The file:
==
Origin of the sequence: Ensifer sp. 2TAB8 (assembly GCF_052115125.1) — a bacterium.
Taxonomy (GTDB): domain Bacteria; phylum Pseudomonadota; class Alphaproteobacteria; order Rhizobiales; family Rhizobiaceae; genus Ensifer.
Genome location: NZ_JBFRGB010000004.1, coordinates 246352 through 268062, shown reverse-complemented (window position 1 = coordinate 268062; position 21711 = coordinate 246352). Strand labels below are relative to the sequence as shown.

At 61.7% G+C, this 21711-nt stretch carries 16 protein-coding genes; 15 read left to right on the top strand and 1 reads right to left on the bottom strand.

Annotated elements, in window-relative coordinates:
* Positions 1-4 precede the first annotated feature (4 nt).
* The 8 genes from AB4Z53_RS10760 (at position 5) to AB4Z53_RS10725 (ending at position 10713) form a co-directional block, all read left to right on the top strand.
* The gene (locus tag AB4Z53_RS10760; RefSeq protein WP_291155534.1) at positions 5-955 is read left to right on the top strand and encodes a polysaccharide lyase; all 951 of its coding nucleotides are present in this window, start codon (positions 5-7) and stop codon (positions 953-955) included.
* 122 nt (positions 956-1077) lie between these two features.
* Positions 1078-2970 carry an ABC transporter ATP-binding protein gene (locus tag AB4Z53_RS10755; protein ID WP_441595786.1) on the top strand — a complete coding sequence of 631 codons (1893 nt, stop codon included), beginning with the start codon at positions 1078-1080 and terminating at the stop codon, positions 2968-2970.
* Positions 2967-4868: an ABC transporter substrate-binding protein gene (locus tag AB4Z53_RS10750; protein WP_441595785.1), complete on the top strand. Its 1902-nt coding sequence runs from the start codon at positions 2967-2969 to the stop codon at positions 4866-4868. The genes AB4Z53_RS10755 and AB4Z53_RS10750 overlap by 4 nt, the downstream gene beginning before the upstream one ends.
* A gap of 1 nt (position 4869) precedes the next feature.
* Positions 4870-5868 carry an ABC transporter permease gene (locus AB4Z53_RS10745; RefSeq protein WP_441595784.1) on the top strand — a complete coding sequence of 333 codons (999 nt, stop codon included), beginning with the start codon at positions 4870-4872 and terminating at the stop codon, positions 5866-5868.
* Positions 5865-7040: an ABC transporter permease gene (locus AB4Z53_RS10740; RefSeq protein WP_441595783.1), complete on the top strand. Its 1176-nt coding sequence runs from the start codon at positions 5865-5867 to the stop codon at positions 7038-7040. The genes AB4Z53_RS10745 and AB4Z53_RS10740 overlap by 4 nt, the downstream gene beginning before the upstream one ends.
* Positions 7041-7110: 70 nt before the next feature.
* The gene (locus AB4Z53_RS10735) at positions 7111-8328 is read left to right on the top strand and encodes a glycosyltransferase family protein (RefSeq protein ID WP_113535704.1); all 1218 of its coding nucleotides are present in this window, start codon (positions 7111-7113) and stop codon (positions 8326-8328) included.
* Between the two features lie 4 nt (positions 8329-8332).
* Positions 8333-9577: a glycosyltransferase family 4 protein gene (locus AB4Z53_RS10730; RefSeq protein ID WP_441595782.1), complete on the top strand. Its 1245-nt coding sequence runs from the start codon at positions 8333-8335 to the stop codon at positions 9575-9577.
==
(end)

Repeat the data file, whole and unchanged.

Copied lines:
Origin of the sequence: Ensifer sp. 2TAB8 (assembly GCF_052115125.1) — a bacterium.
Taxonomy (GTDB): domain Bacteria; phylum Pseudomonadota; class Alphaproteobacteria; order Rhizobiales; family Rhizobiaceae; genus Ensifer.
Genome location: NZ_JBFRGB010000004.1, coordinates 246352 through 268062, shown reverse-complemented (window position 1 = coordinate 268062; position 21711 = coordinate 246352). Strand labels below are relative to the sequence as shown.

At 61.7% G+C, this 21711-nt stretch carries 16 protein-coding genes; 15 read left to right on the top strand and 1 reads right to left on the bottom strand.

Annotated elements, in window-relative coordinates:
* Positions 1-4 precede the first annotated feature (4 nt).
* The 8 genes from AB4Z53_RS10760 (at position 5) to AB4Z53_RS10725 (ending at position 10713) form a co-directional block, all read left to right on the top strand.
* The gene (locus tag AB4Z53_RS10760; RefSeq protein WP_291155534.1) at positions 5-955 is read left to right on the top strand and encodes a polysaccharide lyase; all 951 of its coding nucleotides are present in this window, start codon (positions 5-7) and stop codon (positions 953-955) included.
* 122 nt (positions 956-1077) lie between these two features.
* Positions 1078-2970 carry an ABC transporter ATP-binding protein gene (locus tag AB4Z53_RS10755; protein ID WP_441595786.1) on the top strand — a complete coding sequence of 631 codons (1893 nt, stop codon included), beginning with the start codon at positions 1078-1080 and terminating at the stop codon, positions 2968-2970.
* Positions 2967-4868: an ABC transporter substrate-binding protein gene (locus tag AB4Z53_RS10750; protein WP_441595785.1), complete on the top strand. Its 1902-nt coding sequence runs from the start codon at positions 2967-2969 to the stop codon at positions 4866-4868. The genes AB4Z53_RS10755 and AB4Z53_RS10750 overlap by 4 nt, the downstream gene beginning before the upstream one ends.
* A gap of 1 nt (position 4869) precedes the next feature.
* Positions 4870-5868 carry an ABC transporter permease gene (locus AB4Z53_RS10745; RefSeq protein WP_441595784.1) on the top strand — a complete coding sequence of 333 codons (999 nt, stop codon included), beginning with the start codon at positions 4870-4872 and terminating at the stop codon, positions 5866-5868.
* Positions 5865-7040: an ABC transporter permease gene (locus AB4Z53_RS10740; RefSeq protein WP_441595783.1), complete on the top strand. Its 1176-nt coding sequence runs from the start codon at positions 5865-5867 to the stop codon at positions 7038-7040. The genes AB4Z53_RS10745 and AB4Z53_RS10740 overlap by 4 nt, the downstream gene beginning before the upstream one ends.
* Positions 7041-7110: 70 nt before the next feature.
* The gene (locus AB4Z53_RS10735) at positions 7111-8328 is read left to right on the top strand and encodes a glycosyltransferase family protein (RefSeq protein ID WP_113535704.1); all 1218 of its coding nucleotides are present in this window, start codon (positions 7111-7113) and stop codon (positions 8326-8328) included.
* Between the two features lie 4 nt (positions 8329-8332).
* Positions 8333-9577: a glycosyltransferase family 4 protein gene (locus AB4Z53_RS10730; RefSeq protein ID WP_441595782.1), complete on the top strand. Its 1245-nt coding sequence runs from the start codon at positions 8333-8335 to the stop codon at positions 9575-9577.